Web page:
Tuesday, February 17, 2009

P39. Pick Points

Half-a-dozen or so stories of interest:

China is going to need a lot of oil, and to ensure it gets it, it has just loaned the Russian oil companies Rosneft and Transneft (who runs the pipelines) $25 billion, and for this they get an annual delivery of 15 million tons of oil (300,000 bd) for 20 years. Of the sum Rosneft will get $15 billion. The first pipeline heading that way will carry up to 0.6 mbd, but needs a spur to carry the oil to China. The oil will likely come from the Vankor field in the Tyumen region of Siberia, with the pipeline running from Taishet in Siberia to Skovorodino, a town of about 10,000 people, on the border, and in Amur province. Overflying part of the route on Google Earth, it doesn’t look quite as uncivilized as the articles make out. There is a Youtube video of the town of Tynda, for example.

Despite the problems that they are having with the California budget, customers of the Southern California Gas Company are getting a 20% drop in their heating bill. The average winter bill of 75 therms per month is expected to be in the $70-80 range. However there is a drive to change the gas hot water heaters to solar heating, given that about 38% of the home power goes to heating water. Unfortunately I suspect that the $250 million price tag will be too much for the state right now, even though it would be through rebates. Oddly Government support for such a move in Australia is meeting some opposition from Greenpeace, on the odd argument that they don’t generate electricity. It was only last week that tentative agreements were signed for solar-thermal power for Southern California Edison, with Brightsource Energy building 7 plants for a total of 1,300 megawatts over the next seven years. though the first 100 MW unit, in the Mojave Desert won’t be ready until 2013. SCE states that it now gets 16% of its energy from renewables. (Though by next year the state target is 20%).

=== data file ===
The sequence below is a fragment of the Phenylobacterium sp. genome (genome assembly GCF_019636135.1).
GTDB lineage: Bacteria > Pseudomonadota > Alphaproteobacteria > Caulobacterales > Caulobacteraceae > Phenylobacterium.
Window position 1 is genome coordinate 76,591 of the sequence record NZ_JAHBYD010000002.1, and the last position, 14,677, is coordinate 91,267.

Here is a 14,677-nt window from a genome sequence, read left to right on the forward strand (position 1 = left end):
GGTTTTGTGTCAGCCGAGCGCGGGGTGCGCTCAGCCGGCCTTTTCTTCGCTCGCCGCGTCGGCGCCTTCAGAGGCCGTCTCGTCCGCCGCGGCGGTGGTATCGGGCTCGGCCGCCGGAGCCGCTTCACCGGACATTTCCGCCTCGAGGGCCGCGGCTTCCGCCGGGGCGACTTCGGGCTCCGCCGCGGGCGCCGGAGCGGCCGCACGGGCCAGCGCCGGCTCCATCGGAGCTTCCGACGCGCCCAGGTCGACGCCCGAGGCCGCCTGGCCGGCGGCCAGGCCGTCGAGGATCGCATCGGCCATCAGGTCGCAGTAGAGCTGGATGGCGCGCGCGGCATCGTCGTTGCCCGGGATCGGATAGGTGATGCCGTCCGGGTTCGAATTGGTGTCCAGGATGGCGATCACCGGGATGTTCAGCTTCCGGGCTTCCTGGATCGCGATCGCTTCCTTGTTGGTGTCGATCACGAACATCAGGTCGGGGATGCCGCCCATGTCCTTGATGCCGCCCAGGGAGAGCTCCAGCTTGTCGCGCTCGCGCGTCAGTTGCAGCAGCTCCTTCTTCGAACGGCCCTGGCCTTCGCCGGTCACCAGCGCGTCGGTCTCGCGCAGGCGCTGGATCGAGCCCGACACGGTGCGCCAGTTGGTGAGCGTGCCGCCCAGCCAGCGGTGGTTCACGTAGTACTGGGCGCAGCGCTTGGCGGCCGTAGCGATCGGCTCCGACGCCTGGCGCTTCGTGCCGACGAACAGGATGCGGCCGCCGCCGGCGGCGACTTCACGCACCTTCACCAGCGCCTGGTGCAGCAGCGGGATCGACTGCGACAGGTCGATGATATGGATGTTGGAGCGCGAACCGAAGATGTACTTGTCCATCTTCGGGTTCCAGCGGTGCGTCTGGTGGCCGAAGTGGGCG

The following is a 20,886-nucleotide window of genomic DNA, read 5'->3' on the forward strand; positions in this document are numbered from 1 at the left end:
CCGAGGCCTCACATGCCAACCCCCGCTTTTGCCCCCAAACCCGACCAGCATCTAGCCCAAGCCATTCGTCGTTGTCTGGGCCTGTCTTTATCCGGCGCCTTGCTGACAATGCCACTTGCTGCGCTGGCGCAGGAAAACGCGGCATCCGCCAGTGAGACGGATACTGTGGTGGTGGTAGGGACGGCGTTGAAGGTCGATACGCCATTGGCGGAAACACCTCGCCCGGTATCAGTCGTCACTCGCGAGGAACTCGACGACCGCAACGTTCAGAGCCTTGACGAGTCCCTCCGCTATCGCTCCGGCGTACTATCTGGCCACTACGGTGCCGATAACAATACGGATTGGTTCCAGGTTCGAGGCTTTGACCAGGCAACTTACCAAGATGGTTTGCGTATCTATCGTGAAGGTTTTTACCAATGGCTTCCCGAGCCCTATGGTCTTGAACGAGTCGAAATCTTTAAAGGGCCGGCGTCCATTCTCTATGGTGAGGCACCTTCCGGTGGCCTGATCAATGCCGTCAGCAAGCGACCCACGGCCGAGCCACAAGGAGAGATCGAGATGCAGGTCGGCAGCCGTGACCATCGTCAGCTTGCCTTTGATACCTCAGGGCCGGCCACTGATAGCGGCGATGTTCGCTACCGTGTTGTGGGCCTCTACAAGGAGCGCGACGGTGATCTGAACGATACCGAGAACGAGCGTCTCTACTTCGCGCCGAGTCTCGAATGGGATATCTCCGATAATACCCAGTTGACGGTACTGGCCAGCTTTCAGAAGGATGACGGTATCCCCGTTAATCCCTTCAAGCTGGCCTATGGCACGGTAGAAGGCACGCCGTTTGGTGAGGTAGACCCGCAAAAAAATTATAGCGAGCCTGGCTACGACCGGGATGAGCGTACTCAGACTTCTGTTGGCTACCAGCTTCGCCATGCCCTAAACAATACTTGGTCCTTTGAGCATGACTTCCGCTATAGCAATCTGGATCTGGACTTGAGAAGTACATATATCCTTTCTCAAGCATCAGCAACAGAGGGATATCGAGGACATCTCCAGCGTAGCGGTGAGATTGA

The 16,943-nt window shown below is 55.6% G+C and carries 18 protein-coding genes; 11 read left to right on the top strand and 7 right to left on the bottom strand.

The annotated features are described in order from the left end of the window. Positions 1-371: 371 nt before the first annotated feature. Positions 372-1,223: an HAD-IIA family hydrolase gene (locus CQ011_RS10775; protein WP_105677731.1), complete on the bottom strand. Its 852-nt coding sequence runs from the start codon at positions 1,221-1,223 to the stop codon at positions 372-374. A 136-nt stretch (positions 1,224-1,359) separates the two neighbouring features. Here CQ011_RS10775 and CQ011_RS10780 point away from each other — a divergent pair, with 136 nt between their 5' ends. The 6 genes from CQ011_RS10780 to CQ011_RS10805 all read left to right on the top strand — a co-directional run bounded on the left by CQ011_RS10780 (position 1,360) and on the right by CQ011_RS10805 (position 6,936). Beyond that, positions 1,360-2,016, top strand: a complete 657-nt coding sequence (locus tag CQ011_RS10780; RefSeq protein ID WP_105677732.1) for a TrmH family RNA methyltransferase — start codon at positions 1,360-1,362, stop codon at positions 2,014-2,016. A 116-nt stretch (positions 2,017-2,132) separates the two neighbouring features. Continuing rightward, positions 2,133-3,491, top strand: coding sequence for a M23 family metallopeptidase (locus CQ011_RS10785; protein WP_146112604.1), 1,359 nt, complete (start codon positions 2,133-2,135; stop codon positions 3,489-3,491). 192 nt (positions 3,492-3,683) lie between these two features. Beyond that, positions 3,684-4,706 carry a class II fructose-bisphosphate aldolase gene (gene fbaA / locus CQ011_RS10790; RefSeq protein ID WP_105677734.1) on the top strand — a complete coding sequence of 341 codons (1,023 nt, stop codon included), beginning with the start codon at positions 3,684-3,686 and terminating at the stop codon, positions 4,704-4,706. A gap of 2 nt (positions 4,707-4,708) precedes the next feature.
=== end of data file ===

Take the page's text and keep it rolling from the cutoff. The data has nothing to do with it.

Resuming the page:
BrightSource CEO John Woolard said the 400-MW Ivanpah project will create about 1,700 full-time jobs in construction and another 3,500 jobs to last the 40-year life of the plants.
The technology uses the tower approach rather than the trough shaped collector idea used by Acciona in Nevada. Israel contrarily has just approved the connection of a photo-voltaic power station to their national grid, though it will take 4 years to install the connection.

Perhaps the money put into the stimulus package for high-speed rail might head toward maglev. China is looking to start a new project next month although there is already one system in operation in Shanghai, that uses German technology. Plans for high speed rail systems in California are being debated even though no-one knows where the stimulus money is going yet.

While recent talk has focused on a gas pipeline from Iran to Pakistan and on to India, and recent reports have been either favorable or discouraging, Bangladesh remains strapped for energy, and so there is now talk of a pipeline from Myanmar, through Bangladesh to India.. However economic reality, and the fact that coal is indigenous to many in the region is causing the countries of South Asia to seriously consider switching to coal. India, for example, is now seeing a gap of some 5.7% between available supply and demand and needed the pipelines that had been planned, since even now gas can only meet 60% of industrial demand.

There have been concerns in the past over the ability of wind turbines to operate in cold climates, but with turbines now working successfully in Alaska those days may be over. It may still take about 17 years to pay for the installation, however, on an expected life of 20-25 years. Yet with that promise there is still uncertainty over the future of wind in Canada. In the UK permission was given to install ten new wind farms around Scotland. Britain currently generates some 3 GW from wind, and these farms may add double that amount.

And the EU has just released the Market Observatory for Energy report looking at energy generation in the EU. However since the range of oil prices assumed go from $61 to $100 per barrel for oil in 2020 it may still be a little unrealistic – but I will take a look!

More stories can be found at The Energy Bulletin and Drumbeat at The Oil Drum.

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